Monday, October 10, 2011

Sirius (Classic SF)

A Man-Dog. Super-Sheep-Dogs. Nature vs. Nurture. A Life-long Relationship. Scents. Manual Dexterity.

After reading Olaf Stapledon’s rather aloof Last and First Men and Star Maker, I was delightfully surprised to find that Sirius is an intimate story. Not only does Stapledon describe the life of Sirius, a dog-man, but he also shows humans in all their complexity. The plot has a comfortable rhythm and moved me emotionally.

Briefly, Thomas Trelone is a scientist who attempts to create super-intelligent mammals. He succeeds in creating a number of super-sheepdogs. When he tries to create an even more intelligent dog, he manages to produce one viable puppy, Sirius. In order to create the most conducive environment for high intelligence, Thomas and his wife Elizabeth raise the puppy alongside their newborn daughter Plaxy, treating them as similar as possible. The results are sometimes amusing and sometimes sad. Sirius is often frustrated by his lack of hands. Sirius and Plaxy form a unique bond that is tested by the world and their own natures.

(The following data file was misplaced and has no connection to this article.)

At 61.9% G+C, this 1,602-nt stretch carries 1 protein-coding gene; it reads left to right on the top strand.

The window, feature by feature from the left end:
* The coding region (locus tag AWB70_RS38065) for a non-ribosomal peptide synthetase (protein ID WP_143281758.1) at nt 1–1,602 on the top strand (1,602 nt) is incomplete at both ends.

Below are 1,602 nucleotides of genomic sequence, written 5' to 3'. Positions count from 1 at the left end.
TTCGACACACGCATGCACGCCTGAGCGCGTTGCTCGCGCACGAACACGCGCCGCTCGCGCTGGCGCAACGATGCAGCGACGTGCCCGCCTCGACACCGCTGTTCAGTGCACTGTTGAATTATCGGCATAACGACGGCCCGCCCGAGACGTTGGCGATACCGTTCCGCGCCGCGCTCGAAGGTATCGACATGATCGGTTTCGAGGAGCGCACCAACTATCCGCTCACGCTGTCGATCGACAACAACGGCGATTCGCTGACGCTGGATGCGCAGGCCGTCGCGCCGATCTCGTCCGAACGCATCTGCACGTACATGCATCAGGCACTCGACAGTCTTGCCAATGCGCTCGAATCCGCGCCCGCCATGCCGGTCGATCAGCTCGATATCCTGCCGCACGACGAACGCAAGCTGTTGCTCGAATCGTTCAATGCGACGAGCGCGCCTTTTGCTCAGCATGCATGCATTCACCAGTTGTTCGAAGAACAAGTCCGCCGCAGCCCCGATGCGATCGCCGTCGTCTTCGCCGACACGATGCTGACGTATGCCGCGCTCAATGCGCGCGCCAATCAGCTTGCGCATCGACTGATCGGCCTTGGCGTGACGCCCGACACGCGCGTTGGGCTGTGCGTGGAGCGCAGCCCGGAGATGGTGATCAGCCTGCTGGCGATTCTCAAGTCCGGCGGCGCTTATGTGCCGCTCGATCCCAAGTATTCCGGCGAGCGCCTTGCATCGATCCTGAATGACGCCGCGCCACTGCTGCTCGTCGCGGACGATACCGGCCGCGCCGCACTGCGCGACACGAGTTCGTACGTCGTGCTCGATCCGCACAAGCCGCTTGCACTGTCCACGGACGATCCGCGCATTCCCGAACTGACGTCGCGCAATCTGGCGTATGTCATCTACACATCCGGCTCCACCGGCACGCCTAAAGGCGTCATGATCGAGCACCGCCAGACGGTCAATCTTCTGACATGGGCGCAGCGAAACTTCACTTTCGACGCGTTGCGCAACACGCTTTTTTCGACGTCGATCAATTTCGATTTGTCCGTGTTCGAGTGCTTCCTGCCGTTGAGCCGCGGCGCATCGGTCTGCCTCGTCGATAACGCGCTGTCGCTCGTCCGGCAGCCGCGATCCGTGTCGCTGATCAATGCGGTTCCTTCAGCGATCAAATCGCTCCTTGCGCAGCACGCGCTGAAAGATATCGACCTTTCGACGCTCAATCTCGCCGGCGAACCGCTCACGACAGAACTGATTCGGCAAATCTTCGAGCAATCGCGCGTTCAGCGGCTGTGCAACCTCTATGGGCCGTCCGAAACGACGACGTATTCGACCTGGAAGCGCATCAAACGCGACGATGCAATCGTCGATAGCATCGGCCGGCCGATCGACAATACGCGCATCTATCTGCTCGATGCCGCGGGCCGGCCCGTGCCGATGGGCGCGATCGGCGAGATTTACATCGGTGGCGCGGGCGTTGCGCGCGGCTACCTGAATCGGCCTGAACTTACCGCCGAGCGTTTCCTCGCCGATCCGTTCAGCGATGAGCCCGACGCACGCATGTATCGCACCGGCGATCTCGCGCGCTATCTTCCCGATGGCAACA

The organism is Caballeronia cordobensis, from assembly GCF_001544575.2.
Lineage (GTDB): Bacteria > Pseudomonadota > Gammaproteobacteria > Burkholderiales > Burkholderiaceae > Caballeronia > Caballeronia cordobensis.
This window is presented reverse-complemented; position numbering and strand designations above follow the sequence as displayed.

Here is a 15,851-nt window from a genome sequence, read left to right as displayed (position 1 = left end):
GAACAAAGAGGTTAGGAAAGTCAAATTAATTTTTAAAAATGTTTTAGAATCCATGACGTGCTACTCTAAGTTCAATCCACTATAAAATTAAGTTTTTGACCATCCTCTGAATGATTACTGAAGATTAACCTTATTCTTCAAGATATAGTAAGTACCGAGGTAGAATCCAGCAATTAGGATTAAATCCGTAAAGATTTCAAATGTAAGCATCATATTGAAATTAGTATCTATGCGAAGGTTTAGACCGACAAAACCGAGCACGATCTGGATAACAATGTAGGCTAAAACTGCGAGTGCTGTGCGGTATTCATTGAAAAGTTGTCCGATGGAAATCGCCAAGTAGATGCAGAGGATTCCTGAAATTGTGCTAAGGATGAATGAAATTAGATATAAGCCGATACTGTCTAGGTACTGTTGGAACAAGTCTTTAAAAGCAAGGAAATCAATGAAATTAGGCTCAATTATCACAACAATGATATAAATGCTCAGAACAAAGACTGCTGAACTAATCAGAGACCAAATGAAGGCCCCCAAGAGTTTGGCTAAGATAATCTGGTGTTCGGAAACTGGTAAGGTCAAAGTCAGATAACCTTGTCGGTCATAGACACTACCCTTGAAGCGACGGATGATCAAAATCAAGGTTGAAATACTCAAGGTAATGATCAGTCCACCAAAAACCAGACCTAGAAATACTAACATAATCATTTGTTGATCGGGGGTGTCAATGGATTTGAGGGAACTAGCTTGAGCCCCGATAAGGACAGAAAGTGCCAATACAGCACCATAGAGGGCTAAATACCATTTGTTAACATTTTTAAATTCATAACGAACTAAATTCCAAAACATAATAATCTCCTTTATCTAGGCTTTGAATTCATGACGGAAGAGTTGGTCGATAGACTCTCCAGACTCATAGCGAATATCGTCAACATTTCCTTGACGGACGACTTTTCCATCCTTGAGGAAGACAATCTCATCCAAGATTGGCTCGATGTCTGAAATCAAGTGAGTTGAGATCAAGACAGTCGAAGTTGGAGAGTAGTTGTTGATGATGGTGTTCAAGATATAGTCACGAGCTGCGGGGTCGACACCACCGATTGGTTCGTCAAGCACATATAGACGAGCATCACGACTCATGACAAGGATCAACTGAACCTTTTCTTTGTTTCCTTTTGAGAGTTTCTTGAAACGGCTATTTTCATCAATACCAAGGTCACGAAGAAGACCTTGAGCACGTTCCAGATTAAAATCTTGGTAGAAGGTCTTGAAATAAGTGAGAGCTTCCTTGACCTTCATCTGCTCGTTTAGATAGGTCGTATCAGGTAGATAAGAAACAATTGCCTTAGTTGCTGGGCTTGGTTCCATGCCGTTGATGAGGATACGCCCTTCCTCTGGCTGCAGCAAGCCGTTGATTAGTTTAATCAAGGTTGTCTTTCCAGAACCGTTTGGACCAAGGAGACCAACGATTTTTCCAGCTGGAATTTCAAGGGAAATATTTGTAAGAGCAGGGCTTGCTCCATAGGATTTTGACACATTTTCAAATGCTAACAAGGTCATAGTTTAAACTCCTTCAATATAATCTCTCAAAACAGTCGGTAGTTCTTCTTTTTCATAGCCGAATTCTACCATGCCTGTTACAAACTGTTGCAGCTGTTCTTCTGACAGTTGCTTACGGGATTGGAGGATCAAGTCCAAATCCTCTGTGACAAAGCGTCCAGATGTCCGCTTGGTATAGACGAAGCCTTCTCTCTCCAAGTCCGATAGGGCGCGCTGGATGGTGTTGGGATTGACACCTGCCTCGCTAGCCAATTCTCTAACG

I enjoyed the story and found it ponderable. It is definitely written for adults and stays away from any cuteness. Stapledon has a skill for showing human nature. He uses the dog Sirius to illustrate people’s true intentions as well as what they do when they think no one is looking.

One of my favorite mystery series is Chet and Bernie by Spencer Quinn. I wonder whether Quinn was influenced by Sirius. They use similar perspectives to look at the world of a dog.

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